Dayton's lessons for Kosovo

December 14, 2005|By GORDON N. BARDOS

Today marks the official signing of the Dayton peace accords that ended the Bosnian war a decade ago. That the agreement has lasted this long suggests there is much that can be learned from Dayton as international negotiators begin work on the next challenge for establishing long-term peace in the Balkans: the talks over Kosovo's future status.

Much of Dayton's success lies in its ability to reconcile the idealism of preserving a multiethnic state with the political reality of a war-torn, ethnically divided society. This was achieved through a host of constitutional arrangements giving all sides the psychological reassurances needed to help them believe that their minimum national interests had been guaranteed. Similar improvisation will be needed to stitch together a successful agreement for Kosovo.

As Dayton did for Bosnian Croats, Muslims and Serbs, future-status negotiations should make both Albanians and Serbs constituent peoples of Kosovo. Similarly, given the de facto reality that Albanians and Serbs speak mutually unintelligible languages, live completely separate existences and have a very difficult and bloody history to deal with, a high degree of ethno-territorial decentralization will have to be part of any agreement.

This will most likely require some form of cantonization or the creation of separate Albanian and Serb entities in Kosovo. Under any ultimate agreement, the Serbian holy sites should be given some form of extra-territoriality under international protection.

Another Dayton lesson, however, was that the creation of separate internal entities (or cantons) cannot be allowed to become the prelude to partition. As the architects of Dayton correctly foresaw, giving in to partition would probably cause more problems in the Balkans (and beyond) than it would solve, and with a partition of Kosovo as precedent, it is difficult to see how either Macedonia or Bosnia could survive in the long term.

Dayton also provides lessons as to the necessities to implement such an agreement: a security framework that, as the principal architect of the Dayton accords, Richard C. Holbrooke, recently noted, gave NATO the power to "shoot first and ask questions later."

Unfortunately, the lack of similar forceful resolve in Kosovo over the past six years has allowed local extremists to set the agenda and the timetable for these negotiations. Of crucial importance for the success of the future-status talks will be the international community's willingness to reassert control over the security situation in Kosovo.

Negotiating Kosovo's future status will be difficult, but compared with the challenges faced at Dayton - negotiating around the clock for three weeks, literally under the gun, in the midst of a war - the difficulties are neither unprecedented nor insurmountable. Kosovo has now had more than six years of a cooling-off period, and Dayton's high-pressure atmosphere can be replaced with quiet, patient diplomacy.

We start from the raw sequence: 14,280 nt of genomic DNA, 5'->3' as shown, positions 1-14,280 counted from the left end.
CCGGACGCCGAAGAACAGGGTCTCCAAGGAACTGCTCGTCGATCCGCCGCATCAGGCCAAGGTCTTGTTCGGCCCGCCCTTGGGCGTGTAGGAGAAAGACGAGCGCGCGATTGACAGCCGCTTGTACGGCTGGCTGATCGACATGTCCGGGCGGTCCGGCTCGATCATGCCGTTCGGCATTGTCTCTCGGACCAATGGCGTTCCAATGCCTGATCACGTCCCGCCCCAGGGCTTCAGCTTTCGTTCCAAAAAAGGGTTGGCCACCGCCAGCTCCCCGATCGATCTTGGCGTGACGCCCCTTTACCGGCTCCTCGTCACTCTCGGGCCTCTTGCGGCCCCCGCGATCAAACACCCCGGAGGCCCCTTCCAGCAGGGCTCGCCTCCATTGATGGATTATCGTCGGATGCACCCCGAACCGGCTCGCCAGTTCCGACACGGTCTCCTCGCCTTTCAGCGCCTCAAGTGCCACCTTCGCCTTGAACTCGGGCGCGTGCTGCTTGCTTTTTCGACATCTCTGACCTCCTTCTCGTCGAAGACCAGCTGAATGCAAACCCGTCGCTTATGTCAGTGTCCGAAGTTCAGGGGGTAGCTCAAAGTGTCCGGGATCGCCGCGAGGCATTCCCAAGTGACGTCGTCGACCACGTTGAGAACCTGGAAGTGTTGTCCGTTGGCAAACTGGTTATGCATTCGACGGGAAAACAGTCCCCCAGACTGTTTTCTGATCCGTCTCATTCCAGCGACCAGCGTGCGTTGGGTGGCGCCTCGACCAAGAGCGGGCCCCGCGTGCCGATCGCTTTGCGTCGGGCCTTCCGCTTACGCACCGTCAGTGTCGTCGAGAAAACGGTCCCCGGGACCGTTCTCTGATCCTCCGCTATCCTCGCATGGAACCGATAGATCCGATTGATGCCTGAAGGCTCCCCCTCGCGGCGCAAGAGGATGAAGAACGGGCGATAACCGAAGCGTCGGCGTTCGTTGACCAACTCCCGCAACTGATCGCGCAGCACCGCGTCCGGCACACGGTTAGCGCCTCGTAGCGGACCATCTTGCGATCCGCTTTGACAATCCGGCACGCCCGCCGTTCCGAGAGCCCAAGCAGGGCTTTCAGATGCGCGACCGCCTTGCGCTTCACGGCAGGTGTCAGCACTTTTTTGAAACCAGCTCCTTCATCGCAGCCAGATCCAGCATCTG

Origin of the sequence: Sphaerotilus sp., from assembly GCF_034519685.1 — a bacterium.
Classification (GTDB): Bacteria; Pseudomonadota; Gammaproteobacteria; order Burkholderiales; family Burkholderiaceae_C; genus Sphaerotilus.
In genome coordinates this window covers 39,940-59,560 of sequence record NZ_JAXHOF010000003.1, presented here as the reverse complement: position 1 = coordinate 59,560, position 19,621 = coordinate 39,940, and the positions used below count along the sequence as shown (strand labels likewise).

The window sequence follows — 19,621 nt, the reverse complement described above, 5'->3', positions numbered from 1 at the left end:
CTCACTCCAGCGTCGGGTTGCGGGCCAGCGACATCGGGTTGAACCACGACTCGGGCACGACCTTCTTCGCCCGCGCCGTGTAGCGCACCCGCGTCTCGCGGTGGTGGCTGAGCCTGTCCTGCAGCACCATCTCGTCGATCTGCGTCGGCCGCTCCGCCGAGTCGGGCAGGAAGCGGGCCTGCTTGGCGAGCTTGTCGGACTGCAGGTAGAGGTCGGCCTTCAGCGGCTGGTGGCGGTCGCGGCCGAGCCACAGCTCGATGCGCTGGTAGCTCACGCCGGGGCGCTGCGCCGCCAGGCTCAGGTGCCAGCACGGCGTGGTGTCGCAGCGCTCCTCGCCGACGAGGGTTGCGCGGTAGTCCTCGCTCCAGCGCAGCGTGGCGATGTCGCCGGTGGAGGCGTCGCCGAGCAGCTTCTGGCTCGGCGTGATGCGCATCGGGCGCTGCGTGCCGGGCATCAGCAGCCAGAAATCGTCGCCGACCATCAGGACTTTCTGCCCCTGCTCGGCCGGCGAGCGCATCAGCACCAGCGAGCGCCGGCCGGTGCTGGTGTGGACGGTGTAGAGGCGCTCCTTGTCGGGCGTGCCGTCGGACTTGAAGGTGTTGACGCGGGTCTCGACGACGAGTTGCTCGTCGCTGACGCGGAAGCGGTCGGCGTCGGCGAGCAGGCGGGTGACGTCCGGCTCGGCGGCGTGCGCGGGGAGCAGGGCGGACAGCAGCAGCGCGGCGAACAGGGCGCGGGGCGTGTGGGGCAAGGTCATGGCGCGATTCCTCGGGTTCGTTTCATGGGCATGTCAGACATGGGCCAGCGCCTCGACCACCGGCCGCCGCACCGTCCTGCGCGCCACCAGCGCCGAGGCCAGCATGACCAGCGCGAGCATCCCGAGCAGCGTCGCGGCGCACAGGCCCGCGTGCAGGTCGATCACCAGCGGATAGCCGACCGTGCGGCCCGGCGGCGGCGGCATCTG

A successful outcome, however, will require recognizing a final lesson from Dayton: Only strong U.S. leadership will produce a viable agreement that can force Albanians and Serbs to compromise and satisfy their legitimate interests and ensure regional security in the process.

European Union states are already showing divided positions on Kosovo, the United Nations does not have the clout to work out an agreement, and political infighting in Belgrade, the capital of Serbia and Montenegro, and Pristina, the capital of Kosovo, brings into question Albanian and Serbian ability to negotiate constructively. In such a situation, Washington will have to carry much of the load.

Strong American leadership, however, does not mean forging ahead unilaterally without international support or without respect for international public opinion. Dayton was successful because key international actors, as well as Bosnia's neighbors, supported the agreement.

A similar international consensus should be developed while crafting a future-status agreement for Kosovo.

This lesson, unfortunately, was ignored in the rush to war in Iraq, but the sooner the Bush administration realizes that long-term success in Iraq depends on winning more-substantive international backing for its efforts, the better.

Kosovo, of course, is different from Bosnia, and the Kosovo negotiations will have unique problems and challenges. Concepts such as shared sovereignty and soft borders will figure more prominently in the final settlement for Kosovo to render the ultimate agreement acceptable to both parties. Yet as Kosovo's future status talks begin, negotiators would do well to remember what made Dayton successful.

Gordon N. Bardos is assistant director of the Harriman Institute at Columbia University's School of International and Public Affairs and a Balkans analyst for Freedom House. His e-mail is gnb12@columbia.edu.

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